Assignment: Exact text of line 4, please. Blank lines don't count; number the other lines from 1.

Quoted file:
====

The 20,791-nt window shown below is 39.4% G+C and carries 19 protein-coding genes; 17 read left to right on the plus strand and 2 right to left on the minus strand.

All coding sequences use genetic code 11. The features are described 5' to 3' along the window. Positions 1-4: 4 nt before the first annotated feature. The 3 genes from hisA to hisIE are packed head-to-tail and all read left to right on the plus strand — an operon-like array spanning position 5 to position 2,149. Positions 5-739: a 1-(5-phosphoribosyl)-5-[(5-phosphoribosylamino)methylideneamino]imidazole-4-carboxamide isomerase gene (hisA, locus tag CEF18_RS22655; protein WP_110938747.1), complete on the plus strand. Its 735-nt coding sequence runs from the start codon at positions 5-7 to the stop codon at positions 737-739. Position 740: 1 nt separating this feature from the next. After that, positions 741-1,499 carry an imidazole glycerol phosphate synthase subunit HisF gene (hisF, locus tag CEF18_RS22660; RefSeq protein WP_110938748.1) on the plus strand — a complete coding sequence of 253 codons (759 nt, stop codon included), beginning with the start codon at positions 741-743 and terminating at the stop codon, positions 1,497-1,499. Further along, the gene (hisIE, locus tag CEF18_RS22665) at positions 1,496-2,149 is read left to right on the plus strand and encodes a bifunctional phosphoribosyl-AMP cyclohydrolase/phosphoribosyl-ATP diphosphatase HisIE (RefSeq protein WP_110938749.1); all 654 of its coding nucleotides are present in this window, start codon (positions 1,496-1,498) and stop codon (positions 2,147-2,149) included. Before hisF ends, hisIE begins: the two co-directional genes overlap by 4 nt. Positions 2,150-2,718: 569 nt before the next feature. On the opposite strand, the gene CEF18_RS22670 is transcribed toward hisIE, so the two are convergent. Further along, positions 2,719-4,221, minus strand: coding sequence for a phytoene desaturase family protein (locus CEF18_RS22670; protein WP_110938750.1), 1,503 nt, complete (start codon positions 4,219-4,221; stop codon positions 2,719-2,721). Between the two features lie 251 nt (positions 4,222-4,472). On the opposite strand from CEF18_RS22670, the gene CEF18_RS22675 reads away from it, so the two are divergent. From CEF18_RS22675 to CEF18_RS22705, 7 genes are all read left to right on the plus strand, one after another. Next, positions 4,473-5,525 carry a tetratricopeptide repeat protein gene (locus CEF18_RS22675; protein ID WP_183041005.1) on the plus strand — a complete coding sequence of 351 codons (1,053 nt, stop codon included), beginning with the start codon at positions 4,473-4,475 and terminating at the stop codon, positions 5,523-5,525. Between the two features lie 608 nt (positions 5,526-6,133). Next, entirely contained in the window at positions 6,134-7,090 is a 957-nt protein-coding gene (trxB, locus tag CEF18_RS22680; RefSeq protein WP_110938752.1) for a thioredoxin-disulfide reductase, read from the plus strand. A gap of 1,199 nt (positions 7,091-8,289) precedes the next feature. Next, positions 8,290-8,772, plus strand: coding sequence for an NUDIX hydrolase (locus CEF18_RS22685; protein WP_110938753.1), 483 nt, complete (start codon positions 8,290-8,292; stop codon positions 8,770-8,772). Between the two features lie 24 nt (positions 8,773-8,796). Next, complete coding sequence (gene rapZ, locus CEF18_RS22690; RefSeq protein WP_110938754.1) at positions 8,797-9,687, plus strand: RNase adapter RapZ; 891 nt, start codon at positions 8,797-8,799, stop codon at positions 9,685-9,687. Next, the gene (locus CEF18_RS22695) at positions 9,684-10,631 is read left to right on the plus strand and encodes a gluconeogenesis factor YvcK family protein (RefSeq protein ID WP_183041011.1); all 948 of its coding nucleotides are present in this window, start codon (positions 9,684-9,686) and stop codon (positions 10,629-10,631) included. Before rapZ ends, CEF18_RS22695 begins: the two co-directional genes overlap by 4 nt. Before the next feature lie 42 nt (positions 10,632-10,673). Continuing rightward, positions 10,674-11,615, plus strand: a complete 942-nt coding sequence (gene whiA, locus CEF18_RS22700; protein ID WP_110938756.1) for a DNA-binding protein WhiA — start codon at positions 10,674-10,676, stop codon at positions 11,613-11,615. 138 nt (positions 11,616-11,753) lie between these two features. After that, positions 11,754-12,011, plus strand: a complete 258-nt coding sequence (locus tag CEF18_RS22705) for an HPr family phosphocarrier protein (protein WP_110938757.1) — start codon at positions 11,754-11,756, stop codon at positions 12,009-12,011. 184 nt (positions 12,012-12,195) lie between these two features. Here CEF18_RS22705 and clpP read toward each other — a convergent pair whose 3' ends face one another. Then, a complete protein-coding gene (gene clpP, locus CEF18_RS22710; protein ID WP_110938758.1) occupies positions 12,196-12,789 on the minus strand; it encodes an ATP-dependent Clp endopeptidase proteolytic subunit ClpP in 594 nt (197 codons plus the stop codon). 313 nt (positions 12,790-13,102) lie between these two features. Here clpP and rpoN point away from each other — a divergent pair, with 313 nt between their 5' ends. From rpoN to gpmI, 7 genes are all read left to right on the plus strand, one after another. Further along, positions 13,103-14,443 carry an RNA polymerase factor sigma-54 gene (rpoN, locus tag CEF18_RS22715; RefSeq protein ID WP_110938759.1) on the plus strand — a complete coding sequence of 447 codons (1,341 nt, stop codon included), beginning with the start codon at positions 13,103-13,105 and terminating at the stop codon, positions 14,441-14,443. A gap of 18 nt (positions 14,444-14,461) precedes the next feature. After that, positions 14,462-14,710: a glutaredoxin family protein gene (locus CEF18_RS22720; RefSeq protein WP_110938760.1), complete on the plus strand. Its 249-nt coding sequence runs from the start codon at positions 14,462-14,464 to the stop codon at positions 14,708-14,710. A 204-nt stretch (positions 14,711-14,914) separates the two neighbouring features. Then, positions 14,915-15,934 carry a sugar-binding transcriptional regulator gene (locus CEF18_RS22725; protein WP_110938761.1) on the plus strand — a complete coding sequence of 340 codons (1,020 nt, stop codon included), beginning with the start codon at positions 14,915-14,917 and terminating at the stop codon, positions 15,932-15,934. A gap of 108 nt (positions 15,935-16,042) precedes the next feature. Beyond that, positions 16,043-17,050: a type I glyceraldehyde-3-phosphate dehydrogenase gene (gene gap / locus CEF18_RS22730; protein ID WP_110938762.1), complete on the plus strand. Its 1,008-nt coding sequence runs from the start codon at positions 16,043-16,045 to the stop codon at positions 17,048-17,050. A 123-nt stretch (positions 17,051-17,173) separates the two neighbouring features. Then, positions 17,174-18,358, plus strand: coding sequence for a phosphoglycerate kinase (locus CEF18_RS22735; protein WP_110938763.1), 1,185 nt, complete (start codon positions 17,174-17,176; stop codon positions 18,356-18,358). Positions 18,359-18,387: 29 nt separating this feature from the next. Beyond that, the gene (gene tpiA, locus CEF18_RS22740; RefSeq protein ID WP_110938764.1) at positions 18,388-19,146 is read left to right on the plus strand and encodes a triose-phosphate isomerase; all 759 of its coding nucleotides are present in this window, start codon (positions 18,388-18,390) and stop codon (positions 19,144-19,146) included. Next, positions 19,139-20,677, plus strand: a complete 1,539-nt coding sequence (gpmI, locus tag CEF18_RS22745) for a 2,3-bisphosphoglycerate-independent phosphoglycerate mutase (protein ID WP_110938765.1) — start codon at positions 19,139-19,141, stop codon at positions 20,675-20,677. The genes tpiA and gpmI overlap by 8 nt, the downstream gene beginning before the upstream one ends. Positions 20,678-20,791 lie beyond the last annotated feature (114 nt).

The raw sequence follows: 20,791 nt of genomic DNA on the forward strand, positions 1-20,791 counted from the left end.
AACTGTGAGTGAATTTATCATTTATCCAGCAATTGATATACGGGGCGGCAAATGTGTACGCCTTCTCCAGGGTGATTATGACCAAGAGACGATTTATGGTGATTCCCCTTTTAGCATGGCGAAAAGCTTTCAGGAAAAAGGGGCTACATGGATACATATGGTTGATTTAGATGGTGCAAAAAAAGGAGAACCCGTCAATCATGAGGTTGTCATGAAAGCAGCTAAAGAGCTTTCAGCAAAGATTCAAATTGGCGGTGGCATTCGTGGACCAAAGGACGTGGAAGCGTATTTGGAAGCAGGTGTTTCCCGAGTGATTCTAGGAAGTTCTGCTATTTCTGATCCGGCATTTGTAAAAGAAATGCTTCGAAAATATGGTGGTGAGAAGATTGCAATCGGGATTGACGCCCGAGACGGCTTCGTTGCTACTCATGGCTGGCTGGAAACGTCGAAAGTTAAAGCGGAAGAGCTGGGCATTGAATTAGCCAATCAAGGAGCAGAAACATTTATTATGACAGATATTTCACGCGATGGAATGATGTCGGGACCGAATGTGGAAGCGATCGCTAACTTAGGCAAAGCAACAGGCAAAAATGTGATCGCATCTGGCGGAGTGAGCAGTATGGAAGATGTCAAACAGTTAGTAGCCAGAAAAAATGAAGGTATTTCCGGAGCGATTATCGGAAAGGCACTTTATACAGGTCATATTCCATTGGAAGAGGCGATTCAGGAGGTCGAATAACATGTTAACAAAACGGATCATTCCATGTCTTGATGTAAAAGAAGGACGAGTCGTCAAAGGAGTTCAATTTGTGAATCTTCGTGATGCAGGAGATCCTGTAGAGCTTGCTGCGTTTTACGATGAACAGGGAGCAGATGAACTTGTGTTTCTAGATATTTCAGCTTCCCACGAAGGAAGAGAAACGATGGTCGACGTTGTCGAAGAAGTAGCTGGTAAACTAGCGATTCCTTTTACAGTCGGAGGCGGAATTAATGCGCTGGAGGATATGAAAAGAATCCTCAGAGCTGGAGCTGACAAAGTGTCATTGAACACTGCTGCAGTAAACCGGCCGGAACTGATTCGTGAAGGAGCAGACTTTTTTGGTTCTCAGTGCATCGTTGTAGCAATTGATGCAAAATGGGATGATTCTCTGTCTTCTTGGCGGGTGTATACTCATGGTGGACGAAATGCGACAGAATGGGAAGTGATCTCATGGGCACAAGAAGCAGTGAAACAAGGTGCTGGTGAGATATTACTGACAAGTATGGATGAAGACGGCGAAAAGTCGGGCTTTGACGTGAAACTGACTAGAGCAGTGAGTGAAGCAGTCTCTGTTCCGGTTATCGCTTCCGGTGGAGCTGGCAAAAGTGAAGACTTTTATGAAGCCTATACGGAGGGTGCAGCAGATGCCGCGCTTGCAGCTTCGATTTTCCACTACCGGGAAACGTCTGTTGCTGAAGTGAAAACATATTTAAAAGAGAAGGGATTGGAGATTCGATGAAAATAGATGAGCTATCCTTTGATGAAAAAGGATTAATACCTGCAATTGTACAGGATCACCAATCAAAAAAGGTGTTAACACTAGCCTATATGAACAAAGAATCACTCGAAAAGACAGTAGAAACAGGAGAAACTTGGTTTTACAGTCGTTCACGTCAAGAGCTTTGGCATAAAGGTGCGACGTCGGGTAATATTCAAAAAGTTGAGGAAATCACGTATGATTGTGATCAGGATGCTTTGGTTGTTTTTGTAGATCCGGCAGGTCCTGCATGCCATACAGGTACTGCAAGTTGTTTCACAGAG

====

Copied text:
AACTGTGAGTGAATTTATCATTTATCCAGCAATTGATATACGGGGCGGCAAATGTGTACGCCTTCTCCAGGGTGATTATGACCAAGAGACGATTTATGGTGATTCCCCTTTTAGCATGGCGAAAAGCTTTCAGGAAAAAGGGGCTACATGGATACATATGGTTGATTTAGATGGTGCAAAAAAAGGAGAACCCGTCAATCATGAGGTTGTCATGAAAGCAGCTAAAGAGCTTTCAGCAAAGATTCAAATTGGCGGTGGCATTCGTGGACCAAAGGACGTGGAAGCGTATTTGGAAGCAGGTGTTTCCCGAGTGATTCTAGGAAGTTCTGCTATTTCTGATCCGGCATTTGTAAAAGAAATGCTTCGAAAATATGGTGGTGAGAAGATTGCAATCGGGATTGACGCCCGAGACGGCTTCGTTGCTACTCATGGCTGGCTGGAAACGTCGAAAGTTAAAGCGGAAGAGCTGGGCATTGAATTAGCCAATCAAGGAGCAGAAACATTTATTATGACAGATATTTCACGCGATGGAATGATGTCGGGACCGAATGTGGAAGCGATCGCTAACTTAGGCAAAGCAACAGGCAAAAATGTGATCGCATCTGGCGGAGTGAGCAGTATGGAAGATGTCAAACAGTTAGTAGCCAGAAAAAATGAAGGTATTTCCGGAGCGATTATCGGAAAGGCACTTTATACAGGTCATATTCCATTGGAAGAGGCGATTCAGGAGGTCGAATAACATGTTAACAAAACGGATCATTCCATGTCTTGATGTAAAAGAAGGACGAGTCGTCAAAGGAGTTCAATTTGTGAATCTTCGTGATGCAGGAGATCCTGTAGAGCTTGCTGCGTTTTACGATGAACAGGGAGCAGATGAACTTGTGTTTCTAGATATTTCAGCTTCCCACGAAGGAAGAGAAACGATGGTCGACGTTGTCGAAGAAGTAGCTGGTAAACTAGCGATTCCTTTTACAGTCGGAGGCGGAATTAATGCGCTGGAGGATATGAAAAGAATCCTCAGAGCTGGAGCTGACAAAGTGTCATTGAACACTGCTGCAGTAAACCGGCCGGAACTGATTCGTGAAGGAGCAGACTTTTTTGGTTCTCAGTGCATCGTTGTAGCAATTGATGCAAAATGGGATGATTCTCTGTCTTCTTGGCGGGTGTATACTCATGGTGGACGAAATGCGACAGAATGGGAAGTGATCTCATGGGCACAAGAAGCAGTGAAACAAGGTGCTGGTGAGATATTACTGACAAGTATGGATGAAGACGGCGAAAAGTCGGGCTTTGACGTGAAACTGACTAGAGCAGTGAGTGAAGCAGTCTCTGTTCCGGTTATCGCTTCCGGTGGAGCTGGCAAAAGTGAAGACTTTTATGAAGCCTATACGGAGGGTGCAGCAGATGCCGCGCTTGCAGCTTCGATTTTCCACTACCGGGAAACGTCTGTTGCTGAAGTGAAAACATATTTAAAAGAGAAGGGATTGGAGATTCGATGAAAATAGATGAGCTATCCTTTGATGAAAAAGGATTAATACCTGCAATTGTACAGGATCACCAATCAAAAAAGGTGTTAACACTAGCCTATATGAACAAAGAATCACTCGAAAAGACAGTAGAAACAGGAGAAACTTGGTTTTACAGTCGTTCACGTCAAGAGCTTTGGCATAAAGGTGCGACGTCGGGTAATATTCAAAAAGTTGAGGAAATCACGTATGATTGTGATCAGGATGCTTTGGTTGTTTTTGTAGATCCGGCAGGTCCTGCATGCCATACAGGTACTGCAAGTTGTTTCACAGAG